Former Maryland governor Martin O'Malley told Fox News that, if she isn't hiding anything, it should be easy for Hillary Clinton to answer questions about her email usage.
"The e-mail saga has cast a billowing political cloud over Clinton, who is widely expected to announce her candidacy for president next month," Fox News reported tonight.
"Likely Democratic challenger, former Maryland governor Martin O'Malley, told Fox News if Clinton has nothing to hide, answering questions about the e-mails should be easy."
O'Malley says on camera, "In my 15 years of executive service, I mean, we took openness and transparency in the operations of our government to a very high level. And I think she is capable of answering those questions."
Several of the likely Republican candidates for president have spoken out in defense of Indiana governor Mike Pence and his decision to sign the state's Religious Freedom Restoration Act. CNN reports that several White House hopefuls, including Jeb Bush, Ben Carson, Marco Rubio, Bobby Jindal, and Rick Santorum have voiced support for the law, which provides a test for courts on cases where individual religious expression is at odds with state or local laws and ordinances.
Today in Massachusetts, at a ceremony for the the Edward M. Kennedy Institute, Senator Elizabeth Warren borrowed President Obama's lectern for a bit. Behind the lectern, Warren looked almost presidential:
Many have called for Warren to enter the presidential race. This image, of her speaking behind the presidential lectern, may increase calls for her to challenge Hillary Clinton.
A new poll of New Hampshire GOP primary voters from the Boston Herald and Franklin Pierce University finds Jeb Bush and Scott Walker are tied at 15 percent support, with a slew of other likely candidates close behind in the first presidential primary of the cycle. Here's the Herald on the implications of the survey:
Former Michigan governor Jennifer Granholm, a supporter of the Ready for Hillary super PAC, threatened Martin O'Malley that he "better watch it" in the presidential race. Why? Because, Granholm said she "was thinking that he might make a nice member of a President Clinton administration."
The implication of Granholm's comment is that if O'Malley crosses Clinton in the Democratic presidential primary, he will not get a plum administration posting under President Hillary Clinton.
Martin O'Malley, a likely Democratic presidential candidate, took a shot this morning at Hillary Clinton and Jeb Bush, saying that the presidency is not a "crown" and need not "be passed between two families." Of course Clinton's husband Bill Clinton was president. And Bush's father, George H.W. Bush, and brother, George W. Bush, were both president.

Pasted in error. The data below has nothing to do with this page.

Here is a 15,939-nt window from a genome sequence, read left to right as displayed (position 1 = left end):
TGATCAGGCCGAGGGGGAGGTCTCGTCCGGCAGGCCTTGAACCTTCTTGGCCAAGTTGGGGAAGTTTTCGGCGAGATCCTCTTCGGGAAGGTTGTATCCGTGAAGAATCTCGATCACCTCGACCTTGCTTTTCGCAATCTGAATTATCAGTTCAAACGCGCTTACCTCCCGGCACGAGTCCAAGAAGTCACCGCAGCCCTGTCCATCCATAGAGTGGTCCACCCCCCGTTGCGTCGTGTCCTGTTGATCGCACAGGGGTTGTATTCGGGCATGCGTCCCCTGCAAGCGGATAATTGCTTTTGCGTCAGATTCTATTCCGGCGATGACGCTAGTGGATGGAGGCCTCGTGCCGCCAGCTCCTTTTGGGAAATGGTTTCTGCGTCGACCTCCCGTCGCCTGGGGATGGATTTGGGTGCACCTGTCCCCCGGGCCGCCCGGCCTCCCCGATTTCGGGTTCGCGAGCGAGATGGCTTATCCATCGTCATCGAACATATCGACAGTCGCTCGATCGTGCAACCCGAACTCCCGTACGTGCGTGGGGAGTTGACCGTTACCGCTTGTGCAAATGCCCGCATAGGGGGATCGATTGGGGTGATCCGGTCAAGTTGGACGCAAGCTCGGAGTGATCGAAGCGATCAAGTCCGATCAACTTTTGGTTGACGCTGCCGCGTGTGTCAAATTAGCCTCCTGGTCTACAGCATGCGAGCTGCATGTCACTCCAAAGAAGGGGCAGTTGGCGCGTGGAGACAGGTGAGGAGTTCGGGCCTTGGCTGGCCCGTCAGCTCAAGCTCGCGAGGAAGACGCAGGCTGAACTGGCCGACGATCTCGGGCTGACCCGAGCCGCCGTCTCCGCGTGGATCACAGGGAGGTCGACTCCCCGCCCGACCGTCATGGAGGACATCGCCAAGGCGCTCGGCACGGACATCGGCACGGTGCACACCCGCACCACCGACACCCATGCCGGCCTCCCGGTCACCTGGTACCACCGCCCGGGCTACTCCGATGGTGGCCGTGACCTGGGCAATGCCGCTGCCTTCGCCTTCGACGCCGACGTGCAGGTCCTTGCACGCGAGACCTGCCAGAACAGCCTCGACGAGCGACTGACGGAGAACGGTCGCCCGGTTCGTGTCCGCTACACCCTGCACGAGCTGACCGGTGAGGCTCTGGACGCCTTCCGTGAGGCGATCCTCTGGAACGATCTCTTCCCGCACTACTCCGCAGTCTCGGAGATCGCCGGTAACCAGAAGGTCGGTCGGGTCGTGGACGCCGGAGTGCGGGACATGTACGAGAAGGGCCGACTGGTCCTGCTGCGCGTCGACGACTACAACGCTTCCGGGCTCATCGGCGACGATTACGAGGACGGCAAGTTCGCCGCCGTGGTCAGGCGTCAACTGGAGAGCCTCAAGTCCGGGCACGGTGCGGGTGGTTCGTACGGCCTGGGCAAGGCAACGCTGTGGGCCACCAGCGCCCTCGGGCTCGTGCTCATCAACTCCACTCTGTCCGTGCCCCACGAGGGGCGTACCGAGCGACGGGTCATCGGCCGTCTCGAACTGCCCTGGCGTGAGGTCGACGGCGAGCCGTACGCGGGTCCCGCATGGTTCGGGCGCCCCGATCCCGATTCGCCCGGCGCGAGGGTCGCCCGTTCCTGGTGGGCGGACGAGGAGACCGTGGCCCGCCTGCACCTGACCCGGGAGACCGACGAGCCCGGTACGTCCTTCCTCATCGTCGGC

Matthew Continetti, writing at the Washington Free Beacon, explains why Jeb Bush has a problem in his foreign policy adviser James Baker. Baker recently spoke at a conference for the left-wing group J Street. Here's an excerpt from Continetti's column:
Former Arkansas governor Mike Huckabee met with about 40 conservative scholars in California Thursday in preparation for a potential presidential run in 2016. The discussion and Q&A session occurred at Stanford University’s Hoover Institution, and included in attendance George Shultz, Ronald Reagan’s secretary of state. Huckabee later joined Lanhee Chen, a Hoover research fellow and the top policy adviser to Mitt Romney during the 2012 election, in a private, hour-long conversation.
The super PAC supporting former Texas governor Rick Perry has a new web ad focusing on the Republican's farming roots and showcasing his recent trips to Iowa. "My background is off of a dry-land cotton farm 200 miles west of Fort Worth, Texas," says Perry in the video. "I understand blue-collar, hard-working people." The agriculture-heavy state is the site of the first presidential primary election event of the cycle, the Iowa caucuses.
Governor Chris Christie has a big fan in Facebook founder Mark Zuckerberg. The New Jersey governor posted a video on the social media website from his latest town hall event. Zuckerberg "liked" the post and even commented. Check out a screenshot below:
The United States Army has charged Sgt. Bowe Bergdahl with desertion and "misbehavior before the enemy." Bergdahl allegedly abandoned his post in Afghanistan and was held captive by Taliban-aligned forces for nearly five years before the Obama administration negotiated a deal with the Taliban forces.
Almost two years ago, Tim Miller, the then executive director of the America Rising PAC, authored a letter to look into possible favoritism from Hillary Clinton's State Department epartment to longtime Clinton associate Terry McAuliffe. The letter, addressed to the State Department, was acknowledged as having been received, but none of the information requested has ever been handed over.
Charles Krauthammer articulated a major hurdle that Ted Cruz will face as he runs for the presidency:
First term Senators, we already tried a first-term Senator. … Cruz talks about you have to walk the walk rather than just talk the talk. You have to have done something but that's not his record in the Senate. He's a good rhetorician, but when Walker says I ran the state, I took on the unions, I took on liberals and I won I think it is going to be a strong argument.